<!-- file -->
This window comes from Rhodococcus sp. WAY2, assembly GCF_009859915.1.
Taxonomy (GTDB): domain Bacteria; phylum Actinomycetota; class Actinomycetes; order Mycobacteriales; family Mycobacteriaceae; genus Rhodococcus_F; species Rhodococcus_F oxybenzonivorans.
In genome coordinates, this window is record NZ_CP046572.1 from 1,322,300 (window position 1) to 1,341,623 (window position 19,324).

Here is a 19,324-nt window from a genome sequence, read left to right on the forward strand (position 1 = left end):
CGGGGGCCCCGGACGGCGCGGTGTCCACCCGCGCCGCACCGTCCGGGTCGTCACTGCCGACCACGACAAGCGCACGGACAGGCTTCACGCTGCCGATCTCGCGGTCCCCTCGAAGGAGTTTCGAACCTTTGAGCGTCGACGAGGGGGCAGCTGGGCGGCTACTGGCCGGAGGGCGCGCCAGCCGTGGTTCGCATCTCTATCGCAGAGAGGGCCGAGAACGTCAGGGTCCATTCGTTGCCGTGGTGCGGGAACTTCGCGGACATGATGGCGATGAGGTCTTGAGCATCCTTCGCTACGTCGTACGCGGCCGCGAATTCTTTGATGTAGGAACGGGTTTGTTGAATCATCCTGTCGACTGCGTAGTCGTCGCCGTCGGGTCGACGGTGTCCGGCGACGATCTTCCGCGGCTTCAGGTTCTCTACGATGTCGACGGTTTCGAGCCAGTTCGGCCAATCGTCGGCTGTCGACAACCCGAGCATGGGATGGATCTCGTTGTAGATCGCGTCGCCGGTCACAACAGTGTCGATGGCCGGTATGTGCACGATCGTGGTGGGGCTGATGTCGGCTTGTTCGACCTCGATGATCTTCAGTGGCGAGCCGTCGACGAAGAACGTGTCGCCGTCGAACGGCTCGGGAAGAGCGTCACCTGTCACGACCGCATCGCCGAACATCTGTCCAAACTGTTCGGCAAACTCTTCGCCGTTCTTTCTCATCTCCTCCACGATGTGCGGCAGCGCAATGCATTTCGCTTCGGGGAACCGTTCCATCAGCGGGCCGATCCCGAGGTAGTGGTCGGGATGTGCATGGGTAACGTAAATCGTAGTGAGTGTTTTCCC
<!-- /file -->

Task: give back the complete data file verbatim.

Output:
This window comes from Rhodococcus sp. WAY2, assembly GCF_009859915.1.
Taxonomy (GTDB): domain Bacteria; phylum Actinomycetota; class Actinomycetes; order Mycobacteriales; family Mycobacteriaceae; genus Rhodococcus_F; species Rhodococcus_F oxybenzonivorans.
In genome coordinates, this window is record NZ_CP046572.1 from 1,322,300 (window position 1) to 1,341,623 (window position 19,324).

Here is a 19,324-nt window from a genome sequence, read left to right on the forward strand (position 1 = left end):
CGGGGGCCCCGGACGGCGCGGTGTCCACCCGCGCCGCACCGTCCGGGTCGTCACTGCCGACCACGACAAGCGCACGGACAGGCTTCACGCTGCCGATCTCGCGGTCCCCTCGAAGGAGTTTCGAACCTTTGAGCGTCGACGAGGGGGCAGCTGGGCGGCTACTGGCCGGAGGGCGCGCCAGCCGTGGTTCGCATCTCTATCGCAGAGAGGGCCGAGAACGTCAGGGTCCATTCGTTGCCGTGGTGCGGGAACTTCGCGGACATGATGGCGATGAGGTCTTGAGCATCCTTCGCTACGTCGTACGCGGCCGCGAATTCTTTGATGTAGGAACGGGTTTGTTGAATCATCCTGTCGACTGCGTAGTCGTCGCCGTCGGGTCGACGGTGTCCGGCGACGATCTTCCGCGGCTTCAGGTTCTCTACGATGTCGACGGTTTCGAGCCAGTTCGGCCAATCGTCGGCTGTCGACAACCCGAGCATGGGATGGATCTCGTTGTAGATCGCGTCGCCGGTCACAACAGTGTCGATGGCCGGTATGTGCACGATCGTGGTGGGGCTGATGTCGGCTTGTTCGACCTCGATGATCTTCAGTGGCGAGCCGTCGACGAAGAACGTGTCGCCGTCGAACGGCTCGGGAAGAGCGTCACCTGTCACGACCGCATCGCCGAACATCTGTCCAAACTGTTCGGCAAACTCTTCGCCGTTCTTTCTCATCTCCTCCACGATGTGCGGCAGCGCAATGCATTTCGCTTCGGGGAACCGTTCCATCAGCGGGCCGATCCCGAGGTAGTGGTCGGGATGTGCATGGGTAACGTAAATCGTAGTGAGTGTTTTCCC